At this stage, having found success of their own, women entrepreneurs can serve as great resources for other founders who are just now starting their own journey. Joining industry associations or networking groups, taking on mentorship roles or even public speaking engagements about their experience are all ways for successful founders to share their knowledge with the next generation of women-owned businesses.
These are opportunities to potentially make the path for future founders easier than it was for them, as well as forge relationships with up-and-coming businesses who may be future partners, resources or acquisition opportunities.
Reaching the maturity stage will take a different period of time for each business – there's no hard and fast rule for when you have to get there. Regardless of how you got here, or when, this is also an important time to start looking forward to the future – for you and your business.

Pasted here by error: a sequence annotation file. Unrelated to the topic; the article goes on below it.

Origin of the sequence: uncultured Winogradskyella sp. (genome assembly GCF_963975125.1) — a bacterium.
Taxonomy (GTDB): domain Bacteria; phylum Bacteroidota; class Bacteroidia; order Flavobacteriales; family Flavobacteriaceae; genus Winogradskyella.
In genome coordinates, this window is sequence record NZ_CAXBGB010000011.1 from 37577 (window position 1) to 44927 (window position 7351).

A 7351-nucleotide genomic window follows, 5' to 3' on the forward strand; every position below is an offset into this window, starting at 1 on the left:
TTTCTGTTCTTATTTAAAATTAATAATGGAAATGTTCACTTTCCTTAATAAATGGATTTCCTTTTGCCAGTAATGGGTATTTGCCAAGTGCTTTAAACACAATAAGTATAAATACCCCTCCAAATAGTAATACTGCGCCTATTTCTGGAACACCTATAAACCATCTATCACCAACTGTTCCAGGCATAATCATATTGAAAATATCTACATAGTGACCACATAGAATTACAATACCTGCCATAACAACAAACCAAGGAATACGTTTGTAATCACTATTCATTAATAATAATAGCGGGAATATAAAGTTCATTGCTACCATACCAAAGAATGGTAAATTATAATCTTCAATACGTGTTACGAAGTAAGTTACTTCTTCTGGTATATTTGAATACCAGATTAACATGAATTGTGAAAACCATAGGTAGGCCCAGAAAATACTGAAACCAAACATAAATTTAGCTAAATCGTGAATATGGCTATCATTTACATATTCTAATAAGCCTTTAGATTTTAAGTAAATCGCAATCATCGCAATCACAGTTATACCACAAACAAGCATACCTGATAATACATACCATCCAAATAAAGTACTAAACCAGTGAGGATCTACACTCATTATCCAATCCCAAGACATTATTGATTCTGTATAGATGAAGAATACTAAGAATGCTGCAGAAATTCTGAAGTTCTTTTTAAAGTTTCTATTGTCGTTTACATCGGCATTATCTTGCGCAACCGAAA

What's next? The Succession Stage.
Download the full report, From Inception to Succession: The Six Stages of Women's Business Ownership, here.
The Stages of Business Growth
This article is for general information and education only. It is provided as a courtesy to the clients and friends of City National Bank (City National). City National does not warrant that it is accurate or complete. Opinions expressed and estimates or projections given are those of the authors or persons quoted as of the date of the article with no obligation to update or notify of inaccuracy or change. This article may not be reproduced, distributed or further published by any person without the written consent of City National. Please cite source when quoting.